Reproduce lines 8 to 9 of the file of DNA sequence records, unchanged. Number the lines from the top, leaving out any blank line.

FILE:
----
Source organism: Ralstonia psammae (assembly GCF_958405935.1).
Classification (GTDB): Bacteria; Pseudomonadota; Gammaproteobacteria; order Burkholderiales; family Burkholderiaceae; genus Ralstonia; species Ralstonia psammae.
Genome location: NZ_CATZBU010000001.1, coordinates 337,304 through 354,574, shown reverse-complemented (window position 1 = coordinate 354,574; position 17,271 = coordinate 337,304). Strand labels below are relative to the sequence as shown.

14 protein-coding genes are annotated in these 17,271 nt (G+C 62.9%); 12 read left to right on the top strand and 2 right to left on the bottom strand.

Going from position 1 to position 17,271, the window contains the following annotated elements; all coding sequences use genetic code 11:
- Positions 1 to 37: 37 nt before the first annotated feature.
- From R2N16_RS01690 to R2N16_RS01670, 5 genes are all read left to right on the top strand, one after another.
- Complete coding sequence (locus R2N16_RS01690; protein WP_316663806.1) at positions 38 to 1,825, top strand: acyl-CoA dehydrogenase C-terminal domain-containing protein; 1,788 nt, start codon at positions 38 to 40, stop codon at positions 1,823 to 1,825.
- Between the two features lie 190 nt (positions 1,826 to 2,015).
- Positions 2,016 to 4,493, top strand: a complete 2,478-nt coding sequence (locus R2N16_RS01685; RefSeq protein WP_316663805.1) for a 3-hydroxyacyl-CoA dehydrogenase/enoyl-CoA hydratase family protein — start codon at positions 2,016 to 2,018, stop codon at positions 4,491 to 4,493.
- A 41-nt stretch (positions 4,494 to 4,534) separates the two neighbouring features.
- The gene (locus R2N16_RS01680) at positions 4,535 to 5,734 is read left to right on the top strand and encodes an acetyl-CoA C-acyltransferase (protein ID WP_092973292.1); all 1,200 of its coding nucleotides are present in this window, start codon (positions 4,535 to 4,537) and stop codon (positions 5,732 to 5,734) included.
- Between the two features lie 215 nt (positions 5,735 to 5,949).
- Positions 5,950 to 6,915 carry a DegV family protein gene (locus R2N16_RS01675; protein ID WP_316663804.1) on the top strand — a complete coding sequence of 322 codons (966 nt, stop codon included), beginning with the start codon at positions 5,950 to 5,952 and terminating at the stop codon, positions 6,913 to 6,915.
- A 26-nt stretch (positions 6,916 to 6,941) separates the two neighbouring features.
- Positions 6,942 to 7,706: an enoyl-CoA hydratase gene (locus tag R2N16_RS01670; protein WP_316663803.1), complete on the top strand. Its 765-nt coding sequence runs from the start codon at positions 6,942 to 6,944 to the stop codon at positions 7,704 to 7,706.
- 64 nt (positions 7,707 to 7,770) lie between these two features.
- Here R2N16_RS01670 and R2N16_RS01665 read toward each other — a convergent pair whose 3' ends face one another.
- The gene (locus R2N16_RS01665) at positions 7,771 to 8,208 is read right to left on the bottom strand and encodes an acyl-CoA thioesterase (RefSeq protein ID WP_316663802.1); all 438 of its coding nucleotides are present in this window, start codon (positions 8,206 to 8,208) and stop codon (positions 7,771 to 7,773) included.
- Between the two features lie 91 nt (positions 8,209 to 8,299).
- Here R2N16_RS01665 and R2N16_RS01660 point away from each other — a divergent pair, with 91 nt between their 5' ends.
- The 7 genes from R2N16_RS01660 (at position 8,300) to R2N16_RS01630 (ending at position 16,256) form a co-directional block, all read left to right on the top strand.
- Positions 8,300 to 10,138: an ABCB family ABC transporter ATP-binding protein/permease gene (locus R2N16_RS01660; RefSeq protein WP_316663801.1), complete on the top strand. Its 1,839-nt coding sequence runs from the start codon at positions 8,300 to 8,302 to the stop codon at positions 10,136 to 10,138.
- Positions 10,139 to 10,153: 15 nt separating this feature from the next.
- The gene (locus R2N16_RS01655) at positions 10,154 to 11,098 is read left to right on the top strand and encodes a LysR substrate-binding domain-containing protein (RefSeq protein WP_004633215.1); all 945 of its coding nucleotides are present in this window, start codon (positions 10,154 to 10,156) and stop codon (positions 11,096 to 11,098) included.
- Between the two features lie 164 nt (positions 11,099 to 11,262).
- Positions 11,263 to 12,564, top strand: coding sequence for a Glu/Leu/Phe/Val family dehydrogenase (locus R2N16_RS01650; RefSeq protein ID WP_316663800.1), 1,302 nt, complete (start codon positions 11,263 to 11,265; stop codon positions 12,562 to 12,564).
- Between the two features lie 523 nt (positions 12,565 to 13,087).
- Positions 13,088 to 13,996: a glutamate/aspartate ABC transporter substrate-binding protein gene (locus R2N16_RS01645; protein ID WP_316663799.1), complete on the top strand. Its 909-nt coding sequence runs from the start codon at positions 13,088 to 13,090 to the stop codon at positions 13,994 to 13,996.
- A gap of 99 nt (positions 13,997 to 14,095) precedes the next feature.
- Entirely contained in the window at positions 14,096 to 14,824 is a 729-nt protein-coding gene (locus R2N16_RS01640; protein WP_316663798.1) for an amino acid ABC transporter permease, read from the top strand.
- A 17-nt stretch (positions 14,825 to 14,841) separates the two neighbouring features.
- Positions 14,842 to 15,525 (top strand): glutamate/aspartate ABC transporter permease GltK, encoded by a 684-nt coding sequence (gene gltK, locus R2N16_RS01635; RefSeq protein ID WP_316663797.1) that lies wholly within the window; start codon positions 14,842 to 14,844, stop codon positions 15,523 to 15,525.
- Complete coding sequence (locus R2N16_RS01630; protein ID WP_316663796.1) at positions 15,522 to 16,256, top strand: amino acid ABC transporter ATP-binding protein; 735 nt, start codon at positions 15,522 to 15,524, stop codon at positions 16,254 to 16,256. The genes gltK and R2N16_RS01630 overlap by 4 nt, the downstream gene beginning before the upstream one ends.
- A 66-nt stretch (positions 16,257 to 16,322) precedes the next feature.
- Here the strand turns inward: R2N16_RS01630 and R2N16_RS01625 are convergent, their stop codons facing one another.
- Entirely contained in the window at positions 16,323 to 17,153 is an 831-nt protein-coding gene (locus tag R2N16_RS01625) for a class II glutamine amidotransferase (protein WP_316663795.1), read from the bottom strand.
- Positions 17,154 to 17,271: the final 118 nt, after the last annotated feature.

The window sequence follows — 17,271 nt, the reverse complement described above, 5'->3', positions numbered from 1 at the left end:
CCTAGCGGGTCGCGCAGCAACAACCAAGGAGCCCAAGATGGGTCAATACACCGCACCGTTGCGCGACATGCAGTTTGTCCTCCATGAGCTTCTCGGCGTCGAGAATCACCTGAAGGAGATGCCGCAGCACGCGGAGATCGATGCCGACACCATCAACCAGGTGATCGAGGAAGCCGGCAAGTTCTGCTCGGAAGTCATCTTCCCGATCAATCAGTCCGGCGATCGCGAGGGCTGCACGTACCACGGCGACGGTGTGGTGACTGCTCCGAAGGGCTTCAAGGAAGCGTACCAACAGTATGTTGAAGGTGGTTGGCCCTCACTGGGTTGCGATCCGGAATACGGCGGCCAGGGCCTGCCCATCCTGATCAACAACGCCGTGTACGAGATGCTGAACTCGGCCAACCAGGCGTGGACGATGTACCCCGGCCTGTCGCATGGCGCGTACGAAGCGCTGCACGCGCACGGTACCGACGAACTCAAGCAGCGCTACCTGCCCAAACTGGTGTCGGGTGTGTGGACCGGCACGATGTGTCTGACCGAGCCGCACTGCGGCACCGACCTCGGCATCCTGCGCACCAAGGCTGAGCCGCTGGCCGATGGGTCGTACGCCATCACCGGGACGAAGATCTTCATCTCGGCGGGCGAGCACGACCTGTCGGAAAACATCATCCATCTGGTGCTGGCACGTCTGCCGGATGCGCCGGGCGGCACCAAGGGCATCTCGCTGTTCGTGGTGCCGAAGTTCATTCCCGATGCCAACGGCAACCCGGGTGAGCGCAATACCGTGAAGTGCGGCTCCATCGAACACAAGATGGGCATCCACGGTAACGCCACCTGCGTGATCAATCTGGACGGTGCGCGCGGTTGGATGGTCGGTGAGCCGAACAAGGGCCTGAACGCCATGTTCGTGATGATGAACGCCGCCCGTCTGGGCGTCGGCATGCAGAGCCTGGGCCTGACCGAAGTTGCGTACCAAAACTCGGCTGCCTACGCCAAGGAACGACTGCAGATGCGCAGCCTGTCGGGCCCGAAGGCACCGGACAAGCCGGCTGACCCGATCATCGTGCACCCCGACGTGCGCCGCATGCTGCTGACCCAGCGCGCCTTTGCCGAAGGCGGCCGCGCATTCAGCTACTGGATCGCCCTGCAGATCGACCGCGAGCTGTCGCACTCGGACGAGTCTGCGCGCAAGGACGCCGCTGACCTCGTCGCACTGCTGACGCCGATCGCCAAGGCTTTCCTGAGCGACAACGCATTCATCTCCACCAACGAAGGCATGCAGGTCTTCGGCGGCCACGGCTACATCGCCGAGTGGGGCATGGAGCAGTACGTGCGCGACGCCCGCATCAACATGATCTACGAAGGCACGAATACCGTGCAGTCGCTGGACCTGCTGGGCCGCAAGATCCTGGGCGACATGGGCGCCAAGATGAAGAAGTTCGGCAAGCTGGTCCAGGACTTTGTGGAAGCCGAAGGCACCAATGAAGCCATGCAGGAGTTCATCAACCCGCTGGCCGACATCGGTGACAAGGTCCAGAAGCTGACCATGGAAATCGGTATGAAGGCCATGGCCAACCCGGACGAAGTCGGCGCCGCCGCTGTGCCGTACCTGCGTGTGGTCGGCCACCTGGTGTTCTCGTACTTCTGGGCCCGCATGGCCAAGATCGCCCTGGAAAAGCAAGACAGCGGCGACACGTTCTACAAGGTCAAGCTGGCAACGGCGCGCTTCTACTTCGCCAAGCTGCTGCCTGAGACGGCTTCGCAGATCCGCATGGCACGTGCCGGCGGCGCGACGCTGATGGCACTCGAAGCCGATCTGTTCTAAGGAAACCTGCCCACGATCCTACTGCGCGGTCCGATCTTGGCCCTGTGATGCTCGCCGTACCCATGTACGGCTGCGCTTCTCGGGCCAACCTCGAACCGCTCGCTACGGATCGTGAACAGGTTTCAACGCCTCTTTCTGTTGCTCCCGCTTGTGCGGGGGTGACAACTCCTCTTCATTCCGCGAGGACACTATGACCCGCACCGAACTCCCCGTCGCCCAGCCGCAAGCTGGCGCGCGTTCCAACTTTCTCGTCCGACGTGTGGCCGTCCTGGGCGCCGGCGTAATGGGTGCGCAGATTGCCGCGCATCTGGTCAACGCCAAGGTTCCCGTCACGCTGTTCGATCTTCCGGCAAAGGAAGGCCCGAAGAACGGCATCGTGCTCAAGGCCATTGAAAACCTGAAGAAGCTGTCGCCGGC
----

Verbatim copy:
- Complete coding sequence (locus R2N16_RS01690; protein WP_316663806.1) at positions 38 to 1,825, top strand: acyl-CoA dehydrogenase C-terminal domain-containing protein; 1,788 nt, start codon at positions 38 to 40, stop codon at positions 1,823 to 1,825.
- Between the two features lie 190 nt (positions 1,826 to 2,015).